Well-known statin could be recycled as HCV therapy supplement
Berlin, Germany, Thursday 31 March 2011: /PRNewswire/ — New data presented today at the International Liver Congress confirm the antiviral activity of fluvastatin – commonly used as a cholesterol-lowering treatment – in patients with chronic hepatitis C (HCV).
Patients had improved early and sustained virological response (EVR and SVR) when treated with the current standard of care – pegylated Interferon-alpha and ribavirin (PegIFNα/RBV) – and fluvastatin. The results show patients receiving fluvastatin and PegIFNα/RBV achieve higher rates of EVR and SVR – 75.96% and 63.46% – to those receiving placebo and PegIFNα/RBV – 61.9% and 49.52% respectively.
EASL’s Secretary General, Professor Heiner Wedemeyer, said: “We know that metabolic syndrome (MS), the main treatment indication for statins, is associated with severe fibrosis and lower treatment responses in chronic HCV patients. The confirmation that the combination of fluvastatin and PegIFNα/RBV could provide better clinical outcomes for those patients with co-morbid chronic HCV and MS is very exciting for clinicians.”
Even in patients without MS, the study shows that responses to treatment are still higher in patients treated with fluvastatin and PegIFNα/RBV (EVR 85.36% versus 71.42% and SVR 74.39% vs. 58.44).
“Today, healthcare professionals have to be mindful when considering health provision and treatment costs. We cannot overlook the importance of opportunities to maximise more affordable drugs’ potential to complement the current standard of care for chronic HCV management,” said Professor Wedemeyer.
This new study concludes that the synergistic effects between fluvastatin and PegIFNα/RBV shows lipid lowering drugs may favour HCV clearance and be useful as a chronic HCV treatment, irrespective of the presence of metabolic syndrome.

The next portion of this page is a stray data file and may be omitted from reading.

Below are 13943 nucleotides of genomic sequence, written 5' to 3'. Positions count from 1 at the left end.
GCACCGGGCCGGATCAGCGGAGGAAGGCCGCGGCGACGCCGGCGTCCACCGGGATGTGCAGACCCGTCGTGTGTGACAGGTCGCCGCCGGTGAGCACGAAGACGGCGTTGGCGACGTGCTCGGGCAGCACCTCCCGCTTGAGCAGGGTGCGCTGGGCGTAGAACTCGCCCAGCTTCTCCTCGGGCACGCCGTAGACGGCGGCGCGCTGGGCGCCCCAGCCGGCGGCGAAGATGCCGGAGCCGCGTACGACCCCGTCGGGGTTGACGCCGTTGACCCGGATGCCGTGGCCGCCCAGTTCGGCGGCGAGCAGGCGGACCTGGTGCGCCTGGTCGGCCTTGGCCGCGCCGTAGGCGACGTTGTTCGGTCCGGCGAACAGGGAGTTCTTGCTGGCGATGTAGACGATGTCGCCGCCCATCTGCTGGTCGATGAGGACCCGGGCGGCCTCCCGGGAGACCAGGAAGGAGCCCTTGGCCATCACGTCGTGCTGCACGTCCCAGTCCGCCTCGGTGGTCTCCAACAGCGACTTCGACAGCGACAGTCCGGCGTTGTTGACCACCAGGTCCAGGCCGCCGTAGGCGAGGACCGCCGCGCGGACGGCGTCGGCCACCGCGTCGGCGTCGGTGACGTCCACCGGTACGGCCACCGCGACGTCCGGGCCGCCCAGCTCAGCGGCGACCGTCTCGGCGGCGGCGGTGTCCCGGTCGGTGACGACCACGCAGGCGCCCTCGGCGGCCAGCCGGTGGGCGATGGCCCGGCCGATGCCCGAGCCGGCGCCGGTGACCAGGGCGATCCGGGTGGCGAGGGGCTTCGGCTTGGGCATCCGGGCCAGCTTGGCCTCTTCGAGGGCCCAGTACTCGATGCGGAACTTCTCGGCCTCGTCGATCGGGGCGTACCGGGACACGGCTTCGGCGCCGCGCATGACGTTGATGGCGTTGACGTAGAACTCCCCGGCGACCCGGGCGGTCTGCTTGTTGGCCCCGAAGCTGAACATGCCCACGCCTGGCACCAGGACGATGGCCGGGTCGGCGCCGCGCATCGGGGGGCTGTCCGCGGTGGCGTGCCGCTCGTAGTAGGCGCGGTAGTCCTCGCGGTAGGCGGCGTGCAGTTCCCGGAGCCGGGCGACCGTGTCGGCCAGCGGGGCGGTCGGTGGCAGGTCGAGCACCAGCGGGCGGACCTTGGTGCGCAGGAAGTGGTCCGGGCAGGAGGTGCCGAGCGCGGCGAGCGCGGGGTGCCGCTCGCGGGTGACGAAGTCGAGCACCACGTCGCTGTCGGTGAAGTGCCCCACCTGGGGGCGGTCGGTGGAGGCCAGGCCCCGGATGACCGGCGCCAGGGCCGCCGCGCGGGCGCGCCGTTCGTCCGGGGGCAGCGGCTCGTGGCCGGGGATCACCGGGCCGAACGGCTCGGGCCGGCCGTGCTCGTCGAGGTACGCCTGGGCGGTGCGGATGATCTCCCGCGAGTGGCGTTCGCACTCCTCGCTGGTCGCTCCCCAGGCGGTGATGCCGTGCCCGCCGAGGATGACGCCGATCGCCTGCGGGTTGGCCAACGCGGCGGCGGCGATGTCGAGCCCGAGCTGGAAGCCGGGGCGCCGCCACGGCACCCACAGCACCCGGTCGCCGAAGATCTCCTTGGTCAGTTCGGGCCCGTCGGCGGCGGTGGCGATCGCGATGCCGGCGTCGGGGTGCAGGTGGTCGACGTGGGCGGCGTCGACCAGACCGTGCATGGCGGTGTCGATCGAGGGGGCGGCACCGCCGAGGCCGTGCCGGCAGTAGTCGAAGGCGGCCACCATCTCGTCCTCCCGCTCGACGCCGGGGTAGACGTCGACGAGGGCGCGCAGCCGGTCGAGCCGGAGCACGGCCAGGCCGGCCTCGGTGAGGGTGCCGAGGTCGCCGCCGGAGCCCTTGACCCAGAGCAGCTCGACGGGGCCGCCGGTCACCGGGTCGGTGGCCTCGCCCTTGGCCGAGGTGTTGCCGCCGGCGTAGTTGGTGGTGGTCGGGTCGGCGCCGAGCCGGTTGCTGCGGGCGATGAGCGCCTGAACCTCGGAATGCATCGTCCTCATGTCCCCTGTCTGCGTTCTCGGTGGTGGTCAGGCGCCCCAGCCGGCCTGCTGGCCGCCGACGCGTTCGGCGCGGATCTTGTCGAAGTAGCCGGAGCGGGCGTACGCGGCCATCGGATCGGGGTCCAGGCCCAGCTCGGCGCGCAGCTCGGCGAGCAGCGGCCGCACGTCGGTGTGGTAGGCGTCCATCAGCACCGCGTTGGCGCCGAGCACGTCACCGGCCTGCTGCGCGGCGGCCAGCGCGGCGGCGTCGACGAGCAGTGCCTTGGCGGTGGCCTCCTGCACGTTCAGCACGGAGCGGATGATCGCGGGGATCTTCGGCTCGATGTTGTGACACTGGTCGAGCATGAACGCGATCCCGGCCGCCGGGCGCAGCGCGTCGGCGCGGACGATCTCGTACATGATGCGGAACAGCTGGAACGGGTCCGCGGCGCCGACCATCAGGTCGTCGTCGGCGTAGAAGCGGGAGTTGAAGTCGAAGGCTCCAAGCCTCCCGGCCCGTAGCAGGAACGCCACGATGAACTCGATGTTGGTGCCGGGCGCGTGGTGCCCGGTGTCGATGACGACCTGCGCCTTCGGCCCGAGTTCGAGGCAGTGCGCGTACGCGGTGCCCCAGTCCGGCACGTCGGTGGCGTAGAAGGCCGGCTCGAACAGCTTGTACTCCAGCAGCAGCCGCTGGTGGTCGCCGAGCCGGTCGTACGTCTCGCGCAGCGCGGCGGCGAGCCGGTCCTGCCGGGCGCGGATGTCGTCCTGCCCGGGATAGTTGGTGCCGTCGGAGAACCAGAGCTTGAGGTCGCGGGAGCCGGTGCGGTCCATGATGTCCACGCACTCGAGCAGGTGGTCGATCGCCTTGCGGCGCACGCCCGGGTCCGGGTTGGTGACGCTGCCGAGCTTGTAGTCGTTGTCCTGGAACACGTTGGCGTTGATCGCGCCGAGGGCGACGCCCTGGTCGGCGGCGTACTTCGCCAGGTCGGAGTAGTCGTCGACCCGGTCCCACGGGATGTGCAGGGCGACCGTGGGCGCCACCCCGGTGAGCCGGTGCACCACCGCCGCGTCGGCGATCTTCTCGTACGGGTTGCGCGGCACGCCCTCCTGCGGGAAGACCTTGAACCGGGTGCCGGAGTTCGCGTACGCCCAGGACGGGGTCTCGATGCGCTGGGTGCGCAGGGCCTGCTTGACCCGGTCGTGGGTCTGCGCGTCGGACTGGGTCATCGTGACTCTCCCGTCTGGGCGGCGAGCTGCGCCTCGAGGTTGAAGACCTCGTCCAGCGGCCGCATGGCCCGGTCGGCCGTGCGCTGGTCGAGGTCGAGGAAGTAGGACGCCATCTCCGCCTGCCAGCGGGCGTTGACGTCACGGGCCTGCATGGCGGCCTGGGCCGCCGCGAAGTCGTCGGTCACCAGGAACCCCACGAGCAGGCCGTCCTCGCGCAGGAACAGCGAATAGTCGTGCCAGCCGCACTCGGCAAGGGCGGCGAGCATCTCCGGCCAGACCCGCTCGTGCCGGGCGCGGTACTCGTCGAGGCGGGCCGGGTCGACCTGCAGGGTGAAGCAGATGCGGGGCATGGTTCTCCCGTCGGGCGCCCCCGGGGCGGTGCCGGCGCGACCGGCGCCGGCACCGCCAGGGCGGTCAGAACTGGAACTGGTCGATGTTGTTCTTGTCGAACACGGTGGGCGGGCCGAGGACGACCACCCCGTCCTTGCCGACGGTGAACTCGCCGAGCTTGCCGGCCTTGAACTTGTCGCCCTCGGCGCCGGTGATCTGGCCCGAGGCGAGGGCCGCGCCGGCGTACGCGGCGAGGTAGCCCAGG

About the study
In the double-blind pilot study, 209 treatment naïve HCV genotype 1b patients were given either PegIFNα/RBV and 20 mg of fluvastatin (104 patients) or PegIFNα/RBV and 20 mg of placebo (105 patients) for 48 weeks. Study medication was administered for 72 weeks (48 weeks in association with PegIFN-ribavirin plus 24 weeks in follow-up) in all patients, irrespective their lipid profile.
Both EVR and SVR are makers of a drug’s efficacy as an HCV treatment: EVR is measured by detectable HCV RNA at week 4, but undetectable HCV RNA at week 12, maintained to the end of treatment; SVR is measured by undetectable HCV RNA 24 weeks after the end of treatment.
Fluvastatin has previously shown promise as an HCV treatment: a 2008 study of 31 patients found the drug exhibited antiviral activity against HCV, although the authors described the effect as modest, variable, and often short-lived.
Fluvastatin is a statin, a class of drug that improves blood cholesterol levels primarily by inhibiting a liver enzyme called HMG Co-A reductase, thus reducing the liver’s ability to make cholesterol.
About metabolic syndrome
Metabolic syndrome (MS) is a combination of medical disorders that increase the risk of developing cardiovascular disease and diabetes. It is also linked with a higher risk to develop severe fibrosis in chronic HCV patients.